Is 2019 the 'Year of the Vegan'?

It's no longer the token dish on the menu; veganism is a trend that's rapidly becoming mainstream. 

More than 74 million photos on Instagram are tagged with the hashtag vegan, and 'vegan recipes' was New Zealand's number one recipe search last year. 

The raw-food diet comes with the seal of approval of some of the world's top influencers. 

Venus Williams credits a raw food diet as a way to stay at the top of her game, Ariana Grande chose the lifestyle because of animal-rights reasons, and the Duchess of Sussex hints she eats vegan too, meaning it's a diet fit for royalty.  

Pop star Beyonce and her husband Jay Z have offered free tickets to fans who pledge to eat vegan. 

And as diets change and menus adapt, Forbes magazine declared 2019 the 'Year of the Vegan'. 

It's reflected in some of the crazier food choices availbale in the US, including a 'hummus shake' and an oat milk 'soft serve'. 

In Europe, fast food giant McDonald's is trialling a McVegan to see if it has any McFans. 

Meanwhile New Zealand hasn't come in as hot as other countries, but it is still embracing the vegan and vegetarian lifestyle.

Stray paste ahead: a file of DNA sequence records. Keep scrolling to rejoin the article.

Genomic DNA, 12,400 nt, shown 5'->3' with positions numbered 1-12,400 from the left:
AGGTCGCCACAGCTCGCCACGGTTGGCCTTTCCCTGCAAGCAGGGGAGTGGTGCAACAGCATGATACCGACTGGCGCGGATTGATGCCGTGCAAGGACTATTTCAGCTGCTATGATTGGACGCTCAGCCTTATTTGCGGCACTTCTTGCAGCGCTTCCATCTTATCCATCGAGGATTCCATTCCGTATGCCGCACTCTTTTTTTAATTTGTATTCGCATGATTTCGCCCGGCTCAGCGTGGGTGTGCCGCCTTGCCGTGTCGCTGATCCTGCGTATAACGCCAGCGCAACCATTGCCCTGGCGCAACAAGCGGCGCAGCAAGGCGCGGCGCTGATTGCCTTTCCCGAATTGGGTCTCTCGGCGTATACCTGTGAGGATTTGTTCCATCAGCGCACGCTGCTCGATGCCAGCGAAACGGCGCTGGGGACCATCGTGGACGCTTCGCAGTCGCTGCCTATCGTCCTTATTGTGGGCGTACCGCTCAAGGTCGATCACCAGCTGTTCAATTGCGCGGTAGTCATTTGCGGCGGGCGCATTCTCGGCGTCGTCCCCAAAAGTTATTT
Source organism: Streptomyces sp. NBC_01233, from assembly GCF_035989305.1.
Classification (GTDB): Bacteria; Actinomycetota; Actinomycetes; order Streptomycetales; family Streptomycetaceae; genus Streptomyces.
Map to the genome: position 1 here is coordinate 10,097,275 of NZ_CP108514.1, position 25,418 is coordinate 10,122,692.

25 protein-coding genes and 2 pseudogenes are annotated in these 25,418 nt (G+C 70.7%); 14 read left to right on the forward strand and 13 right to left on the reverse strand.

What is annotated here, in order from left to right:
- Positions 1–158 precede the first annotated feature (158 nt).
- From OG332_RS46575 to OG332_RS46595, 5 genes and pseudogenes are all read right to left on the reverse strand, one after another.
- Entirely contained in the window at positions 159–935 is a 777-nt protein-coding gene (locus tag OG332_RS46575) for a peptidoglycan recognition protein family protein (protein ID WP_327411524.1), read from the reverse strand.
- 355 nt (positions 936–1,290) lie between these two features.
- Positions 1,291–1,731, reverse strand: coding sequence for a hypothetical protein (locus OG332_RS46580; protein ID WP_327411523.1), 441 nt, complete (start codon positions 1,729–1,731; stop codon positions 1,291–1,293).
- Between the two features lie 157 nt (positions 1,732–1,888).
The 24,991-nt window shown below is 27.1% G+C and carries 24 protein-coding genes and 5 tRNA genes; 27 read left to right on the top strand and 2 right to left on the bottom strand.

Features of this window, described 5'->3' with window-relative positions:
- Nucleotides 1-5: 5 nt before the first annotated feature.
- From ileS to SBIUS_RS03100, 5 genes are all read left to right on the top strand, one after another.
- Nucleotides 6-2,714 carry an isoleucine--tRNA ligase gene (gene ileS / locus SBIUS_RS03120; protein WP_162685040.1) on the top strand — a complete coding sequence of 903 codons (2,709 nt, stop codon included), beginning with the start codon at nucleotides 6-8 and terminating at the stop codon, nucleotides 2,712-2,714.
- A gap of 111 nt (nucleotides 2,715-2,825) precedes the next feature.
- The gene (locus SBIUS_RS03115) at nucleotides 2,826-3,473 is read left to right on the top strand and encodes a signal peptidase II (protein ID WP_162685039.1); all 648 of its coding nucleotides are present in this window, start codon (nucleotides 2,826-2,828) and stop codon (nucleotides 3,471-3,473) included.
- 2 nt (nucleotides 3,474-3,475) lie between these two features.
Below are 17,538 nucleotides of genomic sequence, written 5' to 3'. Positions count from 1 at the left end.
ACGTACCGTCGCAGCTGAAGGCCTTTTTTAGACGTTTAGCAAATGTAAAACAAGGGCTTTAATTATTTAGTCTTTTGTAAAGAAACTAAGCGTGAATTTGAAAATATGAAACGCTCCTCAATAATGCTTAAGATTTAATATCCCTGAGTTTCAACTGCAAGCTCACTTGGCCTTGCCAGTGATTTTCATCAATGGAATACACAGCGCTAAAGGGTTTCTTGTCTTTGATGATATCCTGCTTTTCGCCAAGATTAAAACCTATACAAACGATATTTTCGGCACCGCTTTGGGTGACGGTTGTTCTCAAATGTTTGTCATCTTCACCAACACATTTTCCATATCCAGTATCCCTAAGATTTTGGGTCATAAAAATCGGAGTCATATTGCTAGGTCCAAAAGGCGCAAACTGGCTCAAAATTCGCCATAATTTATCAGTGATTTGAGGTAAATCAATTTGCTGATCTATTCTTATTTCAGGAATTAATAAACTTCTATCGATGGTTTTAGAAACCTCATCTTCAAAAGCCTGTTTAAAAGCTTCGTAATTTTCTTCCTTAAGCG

Of 2300 Kiwi restaurants surveyed, more than a third said this year they're adapting their menus to make vegan and vegetarian dishes more mainstream. 

"We're definitely more mindful," says Tom Hishon, head chef of Ponsonby restaurant Orphans Kitchen.

He says it's "quite easy" to adapt and change meat-based dishes to become more "vegetarian friendly". 

The Restaurant Association of New Zealand says it's unlikely there will be a surge in vegan or vegetarian exclusive eateries opening, but rather an increase of options will become available on mainstream menus. 

"It's pretty easy to put a steak out and add some vegetables to it, but vegetarian and vegan dishes are a bit more complicated, a bit more of a challenge," said Mike Egan, RA president. 

In November last year, New Zealand held its first ever vegan pie awards.